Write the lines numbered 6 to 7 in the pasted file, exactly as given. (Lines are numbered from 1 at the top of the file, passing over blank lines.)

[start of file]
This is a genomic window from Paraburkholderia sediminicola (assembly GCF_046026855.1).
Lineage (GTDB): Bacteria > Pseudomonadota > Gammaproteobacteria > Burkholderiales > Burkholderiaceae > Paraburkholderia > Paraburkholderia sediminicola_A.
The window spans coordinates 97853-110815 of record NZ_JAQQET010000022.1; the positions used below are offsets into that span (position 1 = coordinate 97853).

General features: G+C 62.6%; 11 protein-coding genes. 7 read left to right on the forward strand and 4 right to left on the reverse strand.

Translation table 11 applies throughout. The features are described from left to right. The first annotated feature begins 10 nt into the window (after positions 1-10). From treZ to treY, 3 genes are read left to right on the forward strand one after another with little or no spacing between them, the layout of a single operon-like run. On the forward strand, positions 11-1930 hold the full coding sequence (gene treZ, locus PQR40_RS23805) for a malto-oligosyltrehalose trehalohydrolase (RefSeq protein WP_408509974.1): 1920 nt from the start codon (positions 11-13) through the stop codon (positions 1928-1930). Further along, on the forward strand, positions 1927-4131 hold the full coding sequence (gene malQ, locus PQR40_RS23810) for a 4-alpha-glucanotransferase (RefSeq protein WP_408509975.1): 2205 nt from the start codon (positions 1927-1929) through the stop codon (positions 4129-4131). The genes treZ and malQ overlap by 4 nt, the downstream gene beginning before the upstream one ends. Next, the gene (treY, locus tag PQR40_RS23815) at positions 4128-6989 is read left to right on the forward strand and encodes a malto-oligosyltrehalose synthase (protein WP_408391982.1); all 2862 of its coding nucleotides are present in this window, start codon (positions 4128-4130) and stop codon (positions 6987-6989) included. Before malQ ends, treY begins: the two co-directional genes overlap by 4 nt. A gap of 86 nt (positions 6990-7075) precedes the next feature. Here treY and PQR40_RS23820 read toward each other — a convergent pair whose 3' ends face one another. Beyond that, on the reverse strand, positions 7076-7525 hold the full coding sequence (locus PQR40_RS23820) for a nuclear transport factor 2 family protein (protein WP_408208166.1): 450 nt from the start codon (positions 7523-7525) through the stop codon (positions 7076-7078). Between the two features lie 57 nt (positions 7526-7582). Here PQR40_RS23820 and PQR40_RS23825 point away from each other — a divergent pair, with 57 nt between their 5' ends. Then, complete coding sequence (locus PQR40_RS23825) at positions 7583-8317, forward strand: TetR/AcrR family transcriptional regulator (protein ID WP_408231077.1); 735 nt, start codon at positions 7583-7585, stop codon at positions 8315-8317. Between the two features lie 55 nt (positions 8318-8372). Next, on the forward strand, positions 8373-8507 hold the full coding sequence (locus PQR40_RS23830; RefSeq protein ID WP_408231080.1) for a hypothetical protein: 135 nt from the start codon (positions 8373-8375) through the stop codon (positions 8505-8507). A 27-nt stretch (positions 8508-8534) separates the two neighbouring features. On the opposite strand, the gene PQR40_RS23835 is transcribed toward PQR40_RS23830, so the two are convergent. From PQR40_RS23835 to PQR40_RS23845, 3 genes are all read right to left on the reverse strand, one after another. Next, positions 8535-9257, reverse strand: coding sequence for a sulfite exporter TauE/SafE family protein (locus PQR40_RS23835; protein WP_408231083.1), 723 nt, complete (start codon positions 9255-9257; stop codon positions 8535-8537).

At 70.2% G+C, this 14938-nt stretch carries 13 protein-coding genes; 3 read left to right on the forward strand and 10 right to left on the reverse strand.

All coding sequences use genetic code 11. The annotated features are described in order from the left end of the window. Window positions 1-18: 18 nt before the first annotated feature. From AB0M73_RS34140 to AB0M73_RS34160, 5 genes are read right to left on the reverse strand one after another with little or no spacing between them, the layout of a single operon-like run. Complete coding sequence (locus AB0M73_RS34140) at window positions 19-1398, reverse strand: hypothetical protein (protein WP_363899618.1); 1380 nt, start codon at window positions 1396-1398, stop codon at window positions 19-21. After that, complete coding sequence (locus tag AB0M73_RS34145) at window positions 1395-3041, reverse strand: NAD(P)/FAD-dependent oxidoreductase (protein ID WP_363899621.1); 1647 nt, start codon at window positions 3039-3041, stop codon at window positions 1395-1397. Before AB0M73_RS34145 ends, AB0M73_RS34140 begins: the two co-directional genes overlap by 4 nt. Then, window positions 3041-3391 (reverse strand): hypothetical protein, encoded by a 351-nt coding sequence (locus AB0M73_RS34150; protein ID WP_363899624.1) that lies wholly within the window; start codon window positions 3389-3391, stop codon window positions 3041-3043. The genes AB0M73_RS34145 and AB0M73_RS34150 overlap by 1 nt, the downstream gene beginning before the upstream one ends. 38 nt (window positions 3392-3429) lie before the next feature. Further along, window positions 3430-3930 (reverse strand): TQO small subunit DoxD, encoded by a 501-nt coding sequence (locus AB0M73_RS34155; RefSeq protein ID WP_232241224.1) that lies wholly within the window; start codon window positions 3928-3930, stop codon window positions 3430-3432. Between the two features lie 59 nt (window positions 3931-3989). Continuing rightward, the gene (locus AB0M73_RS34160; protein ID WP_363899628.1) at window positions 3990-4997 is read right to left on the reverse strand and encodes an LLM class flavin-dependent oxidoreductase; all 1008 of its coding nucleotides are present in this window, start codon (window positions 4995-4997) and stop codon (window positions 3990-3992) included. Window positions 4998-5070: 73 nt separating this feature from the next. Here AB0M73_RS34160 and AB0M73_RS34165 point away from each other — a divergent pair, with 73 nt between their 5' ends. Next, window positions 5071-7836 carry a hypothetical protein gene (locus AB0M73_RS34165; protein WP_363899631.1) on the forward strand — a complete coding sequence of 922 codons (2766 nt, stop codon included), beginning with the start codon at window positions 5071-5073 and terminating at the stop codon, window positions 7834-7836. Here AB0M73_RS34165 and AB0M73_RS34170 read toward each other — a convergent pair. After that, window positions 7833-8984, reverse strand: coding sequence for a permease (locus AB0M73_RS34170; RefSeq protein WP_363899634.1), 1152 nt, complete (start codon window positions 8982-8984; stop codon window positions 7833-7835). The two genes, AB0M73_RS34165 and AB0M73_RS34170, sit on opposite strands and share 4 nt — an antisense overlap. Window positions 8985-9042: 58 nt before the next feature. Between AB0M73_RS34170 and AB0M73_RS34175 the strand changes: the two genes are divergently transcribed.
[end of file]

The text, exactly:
At 70.2% G+C, this 14938-nt stretch carries 13 protein-coding genes; 3 read left to right on the forward strand and 10 right to left on the reverse strand.

All coding sequences use genetic code 11. The annotated features are described in order from the left end of the window. Window positions 1-18: 18 nt before the first annotated feature. From AB0M73_RS34140 to AB0M73_RS34160, 5 genes are read right to left on the reverse strand one after another with little or no spacing between them, the layout of a single operon-like run. Complete coding sequence (locus AB0M73_RS34140) at window positions 19-1398, reverse strand: hypothetical protein (protein WP_363899618.1); 1380 nt, start codon at window positions 1396-1398, stop codon at window positions 19-21. After that, complete coding sequence (locus tag AB0M73_RS34145) at window positions 1395-3041, reverse strand: NAD(P)/FAD-dependent oxidoreductase (protein ID WP_363899621.1); 1647 nt, start codon at window positions 3039-3041, stop codon at window positions 1395-1397. Before AB0M73_RS34145 ends, AB0M73_RS34140 begins: the two co-directional genes overlap by 4 nt. Then, window positions 3041-3391 (reverse strand): hypothetical protein, encoded by a 351-nt coding sequence (locus AB0M73_RS34150; protein ID WP_363899624.1) that lies wholly within the window; start codon window positions 3389-3391, stop codon window positions 3041-3043. The genes AB0M73_RS34145 and AB0M73_RS34150 overlap by 1 nt, the downstream gene beginning before the upstream one ends. 38 nt (window positions 3392-3429) lie before the next feature. Further along, window positions 3430-3930 (reverse strand): TQO small subunit DoxD, encoded by a 501-nt coding sequence (locus AB0M73_RS34155; RefSeq protein ID WP_232241224.1) that lies wholly within the window; start codon window positions 3928-3930, stop codon window positions 3430-3432. Between the two features lie 59 nt (window positions 3931-3989). Continuing rightward, the gene (locus AB0M73_RS34160; protein ID WP_363899628.1) at window positions 3990-4997 is read right to left on the reverse strand and encodes an LLM class flavin-dependent oxidoreductase; all 1008 of its coding nucleotides are present in this window, start codon (window positions 4995-4997) and stop codon (window positions 3990-3992) included. Window positions 4998-5070: 73 nt separating this feature from the next. Here AB0M73_RS34160 and AB0M73_RS34165 point away from each other — a divergent pair, with 73 nt between their 5' ends. Next, window positions 5071-7836 carry a hypothetical protein gene (locus AB0M73_RS34165; protein WP_363899631.1) on the forward strand — a complete coding sequence of 922 codons (2766 nt, stop codon included), beginning with the start codon at window positions 5071-5073 and terminating at the stop codon, window positions 7834-7836. Here AB0M73_RS34165 and AB0M73_RS34170 read toward each other — a convergent pair. After that, window positions 7833-8984, reverse strand: coding sequence for a permease (locus AB0M73_RS34170; RefSeq protein WP_363899634.1), 1152 nt, complete (start codon window positions 8982-8984; stop codon window positions 7833-7835). The two genes, AB0M73_RS34165 and AB0M73_RS34170, sit on opposite strands and share 4 nt — an antisense overlap. Window positions 8985-9042: 58 nt before the next feature. Between AB0M73_RS34170 and AB0M73_RS34175 the strand changes: the two genes are divergently transcribed.